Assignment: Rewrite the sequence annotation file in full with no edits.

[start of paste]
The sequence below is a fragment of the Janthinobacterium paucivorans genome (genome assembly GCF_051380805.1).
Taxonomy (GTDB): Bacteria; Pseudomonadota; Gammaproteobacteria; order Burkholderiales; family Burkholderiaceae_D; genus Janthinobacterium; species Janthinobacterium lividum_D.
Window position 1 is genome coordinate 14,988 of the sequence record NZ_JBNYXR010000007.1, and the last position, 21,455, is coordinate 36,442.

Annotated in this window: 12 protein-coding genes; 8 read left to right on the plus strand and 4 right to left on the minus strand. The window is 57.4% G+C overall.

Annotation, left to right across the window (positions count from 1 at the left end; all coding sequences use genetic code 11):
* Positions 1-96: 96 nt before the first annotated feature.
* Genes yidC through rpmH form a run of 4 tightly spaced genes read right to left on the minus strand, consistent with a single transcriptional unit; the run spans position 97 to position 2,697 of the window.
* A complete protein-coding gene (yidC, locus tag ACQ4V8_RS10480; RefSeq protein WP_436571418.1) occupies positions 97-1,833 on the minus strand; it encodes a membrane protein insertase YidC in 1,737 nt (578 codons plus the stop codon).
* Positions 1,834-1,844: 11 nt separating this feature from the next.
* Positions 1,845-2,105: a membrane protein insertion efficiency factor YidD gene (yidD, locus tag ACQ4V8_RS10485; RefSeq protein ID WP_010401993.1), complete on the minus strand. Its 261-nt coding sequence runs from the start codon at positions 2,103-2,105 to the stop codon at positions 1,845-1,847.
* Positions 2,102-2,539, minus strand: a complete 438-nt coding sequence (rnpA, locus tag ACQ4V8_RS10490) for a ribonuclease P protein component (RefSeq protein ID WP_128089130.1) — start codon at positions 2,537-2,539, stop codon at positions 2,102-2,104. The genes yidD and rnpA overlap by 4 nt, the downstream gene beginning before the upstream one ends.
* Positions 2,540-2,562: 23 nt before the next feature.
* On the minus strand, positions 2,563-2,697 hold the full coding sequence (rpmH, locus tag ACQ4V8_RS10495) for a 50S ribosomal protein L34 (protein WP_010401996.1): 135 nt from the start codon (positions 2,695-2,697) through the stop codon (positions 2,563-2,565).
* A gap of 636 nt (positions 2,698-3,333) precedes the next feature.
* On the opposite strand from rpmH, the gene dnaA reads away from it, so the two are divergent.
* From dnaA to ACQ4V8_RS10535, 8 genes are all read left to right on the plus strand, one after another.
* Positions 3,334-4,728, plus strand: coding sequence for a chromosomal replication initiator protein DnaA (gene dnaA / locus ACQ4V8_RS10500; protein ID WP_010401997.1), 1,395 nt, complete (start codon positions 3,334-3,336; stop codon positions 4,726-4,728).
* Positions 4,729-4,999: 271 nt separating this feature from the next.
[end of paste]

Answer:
The sequence below is a fragment of the Janthinobacterium paucivorans genome (genome assembly GCF_051380805.1).
Taxonomy (GTDB): Bacteria; Pseudomonadota; Gammaproteobacteria; order Burkholderiales; family Burkholderiaceae_D; genus Janthinobacterium; species Janthinobacterium lividum_D.
Window position 1 is genome coordinate 14,988 of the sequence record NZ_JBNYXR010000007.1, and the last position, 21,455, is coordinate 36,442.

Annotated in this window: 12 protein-coding genes; 8 read left to right on the plus strand and 4 right to left on the minus strand. The window is 57.4% G+C overall.

Annotation, left to right across the window (positions count from 1 at the left end; all coding sequences use genetic code 11):
* Positions 1-96: 96 nt before the first annotated feature.
* Genes yidC through rpmH form a run of 4 tightly spaced genes read right to left on the minus strand, consistent with a single transcriptional unit; the run spans position 97 to position 2,697 of the window.
* A complete protein-coding gene (yidC, locus tag ACQ4V8_RS10480; RefSeq protein WP_436571418.1) occupies positions 97-1,833 on the minus strand; it encodes a membrane protein insertase YidC in 1,737 nt (578 codons plus the stop codon).
* Positions 1,834-1,844: 11 nt separating this feature from the next.
* Positions 1,845-2,105: a membrane protein insertion efficiency factor YidD gene (yidD, locus tag ACQ4V8_RS10485; RefSeq protein ID WP_010401993.1), complete on the minus strand. Its 261-nt coding sequence runs from the start codon at positions 2,103-2,105 to the stop codon at positions 1,845-1,847.
* Positions 2,102-2,539, minus strand: a complete 438-nt coding sequence (rnpA, locus tag ACQ4V8_RS10490) for a ribonuclease P protein component (RefSeq protein ID WP_128089130.1) — start codon at positions 2,537-2,539, stop codon at positions 2,102-2,104. The genes yidD and rnpA overlap by 4 nt, the downstream gene beginning before the upstream one ends.
* Positions 2,540-2,562: 23 nt before the next feature.
* On the minus strand, positions 2,563-2,697 hold the full coding sequence (rpmH, locus tag ACQ4V8_RS10495) for a 50S ribosomal protein L34 (protein WP_010401996.1): 135 nt from the start codon (positions 2,695-2,697) through the stop codon (positions 2,563-2,565).
* A gap of 636 nt (positions 2,698-3,333) precedes the next feature.
* On the opposite strand from rpmH, the gene dnaA reads away from it, so the two are divergent.
* From dnaA to ACQ4V8_RS10535, 8 genes are all read left to right on the plus strand, one after another.
* Positions 3,334-4,728, plus strand: coding sequence for a chromosomal replication initiator protein DnaA (gene dnaA / locus ACQ4V8_RS10500; protein ID WP_010401997.1), 1,395 nt, complete (start codon positions 3,334-3,336; stop codon positions 4,726-4,728).
* Positions 4,729-4,999: 271 nt separating this feature from the next.